I want to pause to note that while I agree with Byrd’s assessment of treating the Imago Dei in women as though it is somehow deficient, her wording does not do the job of uniting the sexes as she intends. By using words like “androcentric,” “gynocentric,” and “woman’s voice,” some of the terms she uses in her assessment works against her and appears contradictory. I want to emphasize that her overall message of discipleship as a covenant people is correct as is the fact that women served vital contributions throughout the Bible, but her terminology has the potential to divide. Her phrasing is at odds with her continual insistence on covenantal discipleship because the terms make divisions, yet gathering as a covenantal people is uniting. However, the biggest issue with her use of the term “gynocentric interruptions” is the implication that God’s Word needs to be interrupted, that it’s not a cohesive story of God’s redemption for all His people and that woman is somehow on the outs in this story and needs to insert her voice. Of course, Byrd would reject that implication, but words are powerful tools with great meaning. They should be chosen wisely as to not imply something the author never intended.
In her discussion of the book of Ruth, Byrd writes, “God put man and woman on this earth, and he intends to use both sexes in his mission. In Ruth men and women see that sometimes we need a different set of eyes to see the fuller picture. And what a beautiful picture it is.” This is a more poignant and well thought out idea of women in Scripture. It is a beautiful thought that has unfortunately been overshadowed by both Byrd’s choice of words and the controversies surrounding the book.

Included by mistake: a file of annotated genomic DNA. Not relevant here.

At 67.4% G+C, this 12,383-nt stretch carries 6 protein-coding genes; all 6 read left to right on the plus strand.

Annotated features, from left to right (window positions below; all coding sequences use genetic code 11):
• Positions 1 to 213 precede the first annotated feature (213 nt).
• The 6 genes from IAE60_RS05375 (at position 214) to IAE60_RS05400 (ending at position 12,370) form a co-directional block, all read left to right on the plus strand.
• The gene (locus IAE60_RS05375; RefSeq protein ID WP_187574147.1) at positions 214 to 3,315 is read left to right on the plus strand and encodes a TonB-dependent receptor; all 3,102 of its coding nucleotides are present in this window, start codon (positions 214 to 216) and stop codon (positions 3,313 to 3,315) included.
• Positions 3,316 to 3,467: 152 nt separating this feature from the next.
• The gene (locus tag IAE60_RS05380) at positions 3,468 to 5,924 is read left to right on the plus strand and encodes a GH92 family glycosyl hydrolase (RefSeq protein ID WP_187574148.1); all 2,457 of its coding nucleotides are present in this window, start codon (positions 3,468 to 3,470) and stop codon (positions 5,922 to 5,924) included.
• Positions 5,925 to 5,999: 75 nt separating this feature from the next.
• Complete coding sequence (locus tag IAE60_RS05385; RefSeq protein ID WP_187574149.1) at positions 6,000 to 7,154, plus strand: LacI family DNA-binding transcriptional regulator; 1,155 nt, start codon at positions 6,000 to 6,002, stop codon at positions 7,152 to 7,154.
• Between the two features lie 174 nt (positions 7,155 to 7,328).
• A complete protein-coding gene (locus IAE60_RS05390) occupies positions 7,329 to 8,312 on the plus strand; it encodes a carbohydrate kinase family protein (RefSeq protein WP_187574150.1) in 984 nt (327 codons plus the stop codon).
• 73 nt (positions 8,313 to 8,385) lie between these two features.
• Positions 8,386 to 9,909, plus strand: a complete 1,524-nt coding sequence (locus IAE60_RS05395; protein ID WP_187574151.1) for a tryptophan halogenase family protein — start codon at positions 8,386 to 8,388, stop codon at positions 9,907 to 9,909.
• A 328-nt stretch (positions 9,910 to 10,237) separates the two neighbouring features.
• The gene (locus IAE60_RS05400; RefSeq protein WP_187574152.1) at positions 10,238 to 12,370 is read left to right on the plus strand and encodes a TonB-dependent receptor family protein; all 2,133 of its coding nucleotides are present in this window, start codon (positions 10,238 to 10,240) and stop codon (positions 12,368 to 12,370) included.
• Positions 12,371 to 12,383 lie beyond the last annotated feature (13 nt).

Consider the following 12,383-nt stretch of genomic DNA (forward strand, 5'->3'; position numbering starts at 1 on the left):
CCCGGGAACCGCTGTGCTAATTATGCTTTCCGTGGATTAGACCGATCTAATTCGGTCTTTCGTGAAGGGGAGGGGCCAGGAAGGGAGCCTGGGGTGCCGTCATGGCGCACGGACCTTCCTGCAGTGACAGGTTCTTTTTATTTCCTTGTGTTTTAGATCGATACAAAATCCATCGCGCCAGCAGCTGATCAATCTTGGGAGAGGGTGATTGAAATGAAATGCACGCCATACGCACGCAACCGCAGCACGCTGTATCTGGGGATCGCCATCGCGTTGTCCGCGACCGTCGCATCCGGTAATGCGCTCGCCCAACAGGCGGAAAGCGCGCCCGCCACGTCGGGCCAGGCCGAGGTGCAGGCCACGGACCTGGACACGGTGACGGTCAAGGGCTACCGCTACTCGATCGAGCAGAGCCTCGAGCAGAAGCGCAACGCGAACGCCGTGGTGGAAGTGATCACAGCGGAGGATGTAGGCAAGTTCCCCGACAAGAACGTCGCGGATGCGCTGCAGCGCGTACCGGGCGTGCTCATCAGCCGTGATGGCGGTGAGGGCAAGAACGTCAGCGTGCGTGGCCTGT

True Biblical Manhood and Womanhood
Another thing that is pointed out in her commentary on Ruth was Boaz’s response to Ruth when she gleaned his fields. He showed her considerable kindness and humility and instructed his workers on how she should be treated. He even invited her to eat with him. Byrd compares Boaz with Jesus Christ who ate with sinners and served the people around him. This is biblical manhood. It’s wrong to say that “she criticizes and dismisses traditional roles of men and women without offering a real alternative” as one blogger wrote, when the truth is she’s pointing back to biblical understandings of these roles. What we see in Ruth—her courage, strength, submission, and faithfulness—are examples of biblical womanhood. What we see in Boaz and our savior Jesus Christ are examples of biblical manhood. These are the ideals that Byrd upholds.
Problem with the Danvers Statement
Circling back to ESS, Byrd’s criticism against The Danvers Statement put forth by the leaders of CBMW is a strong one because they believe “the gospel has a complementarian structure.” (Owen Strachen, presented at CBMW preconference) They teach that the complementary perspective of the Trinity and the gospel is a first-order doctrine. “CBMW introduces the statement this way: ‘The Danvers Statement summarizes the need for the Council on Biblical Manhood and Womanhood and serves as an overview of our core beliefs.’” They warp the nature of God in order to promote these divisions and call it their core belief. I don’t think I need to point out how dangerous and unbiblical and antithetical to the Gospel of our Lord Jesus Christ that is. It is also deeply troubling that ministers are criticizing Byrd in such a harsh manner while largely neglecting those who have deserted “the grace of Christ for a different Gospel.” (Gal. 1:6)
Joint Virtues and Telos